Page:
One In Five NY Students Skipped Common Core Tests

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Blake Neff Reporter
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Nearly one in five New York students in grades 3-8 refused to take Common Core-aligned standardized tests this year, according to data released Wednesday by the state. The figures confirm that last spring saw the biggest revolt yet against what critics say is an excessive regimen of high-stakes, time-consuming standardized tests.

Since last spring, it has been known that thousands of students were refusing tests, but until now the exact number had primarily been guesswork based on anecdotal reports. The more concrete information about opt-outs was released Wednesday morning, when New York officials announced the passage rates on last spring’s New York State Testing Program exams. Of those who did take the tests, only 31 percent passed the reading test and 38 percent passed the math test.

Despite being very low, those passage rates are a slight improvement from last year. While passage rates are way down from those on the test it was using prior to 2013, today’s tests are also much harder, making a direct comparison inadequate. The tests New York is currently using are considered among the hardest in the country.

Also obscuring stats is the sky-high 20 percent opt-out rate– roughly quadruple the number that opted out last year and amounting to some 200,000 students. The distribution of opt-outs was very uneven across the state. In New York City proper, almost nobody refused tests, but just a few miles away in Long Island entire cities saw over 50 percent of their students defy exams. With so many students refusing to take tests, it’s hard to tell whether New York genuinely improved or fell behind compared to last year.

And that may all be according to plan. Unionized teachers in New York have been upset about plans to evaluate teachers based on test scores, and they also promoted boycotting the tests. After Wednesday’s announcement, they quickly moved to argue that the results were totally unreliable.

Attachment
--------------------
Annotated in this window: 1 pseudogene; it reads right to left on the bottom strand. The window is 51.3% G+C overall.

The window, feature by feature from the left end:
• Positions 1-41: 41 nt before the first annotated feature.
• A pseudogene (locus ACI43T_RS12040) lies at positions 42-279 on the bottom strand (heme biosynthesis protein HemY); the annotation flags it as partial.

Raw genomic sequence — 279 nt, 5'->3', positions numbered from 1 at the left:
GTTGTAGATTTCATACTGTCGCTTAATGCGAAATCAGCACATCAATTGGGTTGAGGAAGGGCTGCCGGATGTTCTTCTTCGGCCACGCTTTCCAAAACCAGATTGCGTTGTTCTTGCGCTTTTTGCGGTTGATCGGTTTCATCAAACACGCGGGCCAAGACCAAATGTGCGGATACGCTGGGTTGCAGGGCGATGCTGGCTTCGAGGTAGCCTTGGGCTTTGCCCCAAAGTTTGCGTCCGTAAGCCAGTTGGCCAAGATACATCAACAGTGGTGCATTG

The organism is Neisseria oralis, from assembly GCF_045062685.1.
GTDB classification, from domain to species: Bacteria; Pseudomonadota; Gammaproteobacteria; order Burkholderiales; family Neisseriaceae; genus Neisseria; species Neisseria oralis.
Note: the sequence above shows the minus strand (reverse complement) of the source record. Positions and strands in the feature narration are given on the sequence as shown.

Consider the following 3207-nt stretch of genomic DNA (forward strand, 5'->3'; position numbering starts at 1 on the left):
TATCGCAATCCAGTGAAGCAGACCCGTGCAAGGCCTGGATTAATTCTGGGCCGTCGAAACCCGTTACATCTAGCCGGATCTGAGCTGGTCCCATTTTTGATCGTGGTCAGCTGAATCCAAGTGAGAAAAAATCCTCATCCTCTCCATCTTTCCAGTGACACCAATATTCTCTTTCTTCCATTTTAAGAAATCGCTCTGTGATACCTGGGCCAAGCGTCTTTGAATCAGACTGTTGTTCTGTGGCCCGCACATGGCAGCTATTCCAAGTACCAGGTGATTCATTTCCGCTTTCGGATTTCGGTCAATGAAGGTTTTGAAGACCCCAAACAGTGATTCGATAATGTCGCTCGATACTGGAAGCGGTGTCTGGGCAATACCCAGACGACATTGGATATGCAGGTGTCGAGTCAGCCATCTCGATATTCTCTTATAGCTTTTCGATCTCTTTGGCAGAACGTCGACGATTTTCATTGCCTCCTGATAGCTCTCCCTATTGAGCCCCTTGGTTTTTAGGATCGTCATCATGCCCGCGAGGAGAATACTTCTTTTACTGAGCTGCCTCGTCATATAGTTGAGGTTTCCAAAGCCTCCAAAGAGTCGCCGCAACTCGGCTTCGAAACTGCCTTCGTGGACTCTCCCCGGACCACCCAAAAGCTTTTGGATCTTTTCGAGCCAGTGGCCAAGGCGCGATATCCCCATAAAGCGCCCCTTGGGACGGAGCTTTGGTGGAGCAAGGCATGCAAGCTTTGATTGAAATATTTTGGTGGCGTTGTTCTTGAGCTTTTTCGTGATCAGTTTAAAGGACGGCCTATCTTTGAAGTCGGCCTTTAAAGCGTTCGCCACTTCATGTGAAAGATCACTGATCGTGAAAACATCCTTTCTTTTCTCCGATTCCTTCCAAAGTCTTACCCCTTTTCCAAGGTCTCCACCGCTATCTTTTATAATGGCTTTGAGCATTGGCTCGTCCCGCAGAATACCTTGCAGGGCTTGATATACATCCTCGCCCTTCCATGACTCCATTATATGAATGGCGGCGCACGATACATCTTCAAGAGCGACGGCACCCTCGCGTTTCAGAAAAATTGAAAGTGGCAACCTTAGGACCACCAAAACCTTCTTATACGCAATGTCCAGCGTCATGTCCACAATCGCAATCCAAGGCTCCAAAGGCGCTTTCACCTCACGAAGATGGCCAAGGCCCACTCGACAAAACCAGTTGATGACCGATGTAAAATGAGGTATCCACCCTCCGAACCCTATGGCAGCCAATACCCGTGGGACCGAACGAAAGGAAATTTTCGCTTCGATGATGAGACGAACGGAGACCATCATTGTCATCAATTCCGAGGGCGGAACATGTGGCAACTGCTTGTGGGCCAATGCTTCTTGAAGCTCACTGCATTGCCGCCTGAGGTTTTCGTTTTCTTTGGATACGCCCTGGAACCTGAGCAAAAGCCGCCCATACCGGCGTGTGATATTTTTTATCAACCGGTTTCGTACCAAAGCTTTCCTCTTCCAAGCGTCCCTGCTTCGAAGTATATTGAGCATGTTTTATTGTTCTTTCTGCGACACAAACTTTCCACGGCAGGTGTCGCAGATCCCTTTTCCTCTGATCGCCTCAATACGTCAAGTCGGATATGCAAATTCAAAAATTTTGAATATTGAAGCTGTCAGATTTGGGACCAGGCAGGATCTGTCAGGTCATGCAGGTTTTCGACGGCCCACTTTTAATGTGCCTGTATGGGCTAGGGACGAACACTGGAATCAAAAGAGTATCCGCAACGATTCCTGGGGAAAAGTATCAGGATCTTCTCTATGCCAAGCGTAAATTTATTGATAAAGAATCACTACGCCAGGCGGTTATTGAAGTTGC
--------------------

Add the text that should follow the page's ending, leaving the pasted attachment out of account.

“It would be a huge mistake to read anything into these test results,” Karen Magee, head of the New York State United Teachers, said in a statement. “Whether they’re up or down, they tell us virtually nothing meaningful about students or their teachers.”

The “student strike” could have significant consequences for the state. Federal No Child Left Behind law requires states to test at least 95 percent of eligible students or else risk possible federal sanctions. In April, Secretary of Education Arne Duncan vaguely warned that if states don’t do enough to ensure students take tests, “we [the federal government] have an obligation to step in.” What form a federal intervention might take, if it comes at all, is not clear. (RELATED: Obama Admin Might Force Kids To Take Tests)

But if the federal government tries to force children to take tests, it could simply inflame anti-testing sentiments and cause mass boycotts to spread elsewhere. While several other states saw a few thousand students refuse tests, currently New York is the only one where opt-outs have reached a critical mass where they are strongly distorting overall test results.

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